Electronics have gotten better and faster, and servo motors and drives have benefited from this. Encoders can now provide millions of counts per revolution, and drives’ current, velocity and position loops have gotten fast enough to use all those counts. Because there is so much resolution, the motor can oscillate plus or minus 100 counts around the desired position; however, this deviation will result in almost no deflection from the desired position. For instance, an encoder with 23-bit resolution can provide more than eight million counts per revolution. If the motor oscillates +/- 100 counts, then what that means in mechanical deflection is +/- 0.004°. If the motor were connected to a belt and pulley, ball screw, or gearhead, there would be even less impact on the actual load. All this resolution results in tighter control of speed and position. Drive commissioning is easier, and inertia mismatches between the motor and load can be greater. All of these benefits are the result of improvements in the electronics used by the drive and encoder.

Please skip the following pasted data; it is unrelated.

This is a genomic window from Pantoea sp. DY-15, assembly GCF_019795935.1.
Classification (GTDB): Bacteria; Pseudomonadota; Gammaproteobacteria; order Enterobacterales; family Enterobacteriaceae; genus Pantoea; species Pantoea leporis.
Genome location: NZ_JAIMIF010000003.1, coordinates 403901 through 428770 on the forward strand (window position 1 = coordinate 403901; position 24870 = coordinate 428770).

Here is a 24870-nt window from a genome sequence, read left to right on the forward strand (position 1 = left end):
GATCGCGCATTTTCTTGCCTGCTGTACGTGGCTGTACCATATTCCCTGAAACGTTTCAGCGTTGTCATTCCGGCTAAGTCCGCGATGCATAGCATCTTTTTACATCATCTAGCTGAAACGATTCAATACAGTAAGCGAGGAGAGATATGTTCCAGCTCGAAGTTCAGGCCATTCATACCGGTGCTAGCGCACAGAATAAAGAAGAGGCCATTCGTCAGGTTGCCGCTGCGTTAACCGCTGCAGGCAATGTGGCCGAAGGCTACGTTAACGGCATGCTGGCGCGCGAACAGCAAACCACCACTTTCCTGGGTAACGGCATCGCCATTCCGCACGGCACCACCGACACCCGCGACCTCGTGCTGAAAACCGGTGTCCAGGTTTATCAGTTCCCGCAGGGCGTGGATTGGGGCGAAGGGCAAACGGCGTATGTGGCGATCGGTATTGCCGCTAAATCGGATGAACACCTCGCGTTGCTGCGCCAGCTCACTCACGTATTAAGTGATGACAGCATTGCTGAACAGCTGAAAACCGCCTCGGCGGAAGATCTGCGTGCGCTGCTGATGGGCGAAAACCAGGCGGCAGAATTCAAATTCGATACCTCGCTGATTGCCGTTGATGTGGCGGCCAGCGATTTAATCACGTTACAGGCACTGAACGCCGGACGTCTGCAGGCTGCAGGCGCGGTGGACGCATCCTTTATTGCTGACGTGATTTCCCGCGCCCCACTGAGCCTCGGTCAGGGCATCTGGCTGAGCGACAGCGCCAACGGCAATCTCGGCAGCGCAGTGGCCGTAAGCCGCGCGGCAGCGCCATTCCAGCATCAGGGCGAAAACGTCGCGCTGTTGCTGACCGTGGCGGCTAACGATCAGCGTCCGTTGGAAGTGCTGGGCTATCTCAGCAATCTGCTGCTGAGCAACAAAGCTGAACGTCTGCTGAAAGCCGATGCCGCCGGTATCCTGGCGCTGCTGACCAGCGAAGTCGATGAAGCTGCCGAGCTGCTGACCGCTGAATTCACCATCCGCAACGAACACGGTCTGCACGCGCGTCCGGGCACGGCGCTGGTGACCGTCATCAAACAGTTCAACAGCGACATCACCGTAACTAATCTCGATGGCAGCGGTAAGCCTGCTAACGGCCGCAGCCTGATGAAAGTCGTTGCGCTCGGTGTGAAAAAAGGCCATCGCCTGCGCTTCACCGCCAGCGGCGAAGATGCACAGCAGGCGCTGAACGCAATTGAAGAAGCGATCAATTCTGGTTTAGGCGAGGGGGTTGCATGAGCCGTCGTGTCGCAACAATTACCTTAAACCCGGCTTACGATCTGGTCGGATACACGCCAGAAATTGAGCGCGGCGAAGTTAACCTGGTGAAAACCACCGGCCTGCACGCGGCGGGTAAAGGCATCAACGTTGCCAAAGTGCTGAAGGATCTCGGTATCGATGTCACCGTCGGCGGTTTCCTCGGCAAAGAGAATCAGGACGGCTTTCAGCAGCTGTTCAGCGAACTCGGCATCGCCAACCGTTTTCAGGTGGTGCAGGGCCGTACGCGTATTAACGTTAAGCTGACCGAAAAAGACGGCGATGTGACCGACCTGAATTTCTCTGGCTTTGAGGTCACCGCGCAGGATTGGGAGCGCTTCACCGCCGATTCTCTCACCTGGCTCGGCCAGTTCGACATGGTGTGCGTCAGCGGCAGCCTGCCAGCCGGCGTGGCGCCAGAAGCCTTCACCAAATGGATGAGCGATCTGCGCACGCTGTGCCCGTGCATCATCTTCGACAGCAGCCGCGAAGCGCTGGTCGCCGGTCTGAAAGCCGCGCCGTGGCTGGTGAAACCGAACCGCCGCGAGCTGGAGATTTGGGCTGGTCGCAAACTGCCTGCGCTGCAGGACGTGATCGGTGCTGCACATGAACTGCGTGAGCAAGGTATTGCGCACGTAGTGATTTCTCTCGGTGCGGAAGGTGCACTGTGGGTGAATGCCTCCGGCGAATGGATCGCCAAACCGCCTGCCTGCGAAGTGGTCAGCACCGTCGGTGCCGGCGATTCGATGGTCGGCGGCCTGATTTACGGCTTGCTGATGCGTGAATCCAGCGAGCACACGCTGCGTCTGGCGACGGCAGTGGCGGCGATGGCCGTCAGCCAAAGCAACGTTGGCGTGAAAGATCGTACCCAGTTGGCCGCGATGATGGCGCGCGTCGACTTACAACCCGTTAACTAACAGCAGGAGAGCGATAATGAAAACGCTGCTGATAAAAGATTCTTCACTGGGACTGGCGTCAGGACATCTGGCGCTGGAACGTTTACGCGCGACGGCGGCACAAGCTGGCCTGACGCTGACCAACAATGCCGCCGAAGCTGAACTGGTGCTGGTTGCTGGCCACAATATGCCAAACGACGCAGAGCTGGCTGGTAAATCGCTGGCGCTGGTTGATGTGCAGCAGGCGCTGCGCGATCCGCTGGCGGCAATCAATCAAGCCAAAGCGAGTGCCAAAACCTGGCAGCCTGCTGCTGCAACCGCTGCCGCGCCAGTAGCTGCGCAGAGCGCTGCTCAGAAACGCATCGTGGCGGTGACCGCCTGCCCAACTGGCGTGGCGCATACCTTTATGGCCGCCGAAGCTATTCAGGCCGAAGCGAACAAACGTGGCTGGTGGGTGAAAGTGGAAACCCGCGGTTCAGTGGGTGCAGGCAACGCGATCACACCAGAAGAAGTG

Brushless servo motors have predict- able characteristics that can be useful to some applications. Servo drives can measure the amount of current being used by the motor. Application engineers can use this information to their advantage. For instance, if they wanted to know how much torque was being applied, they could look at the current being used by the motor. Since Kt is rated in Nm/A, if the amps are known then the torque can be calculated. For example, let’s assume a particular motor has a Kt = 1 Nm/A, and the current flowing through the windings of that motor measures 2 A.
Since 1 Nm of torque is generated for every amp of current, then 2 A would result in 2 Nm of torque. (2A x 1 Nm/A = 2 Nm).
Torque constants vary some with temperature, so as the current increases, the Kt value will change.
In many applications, this method of measuring torque provides adequate results. For critical applications, a torque transducer should be considered.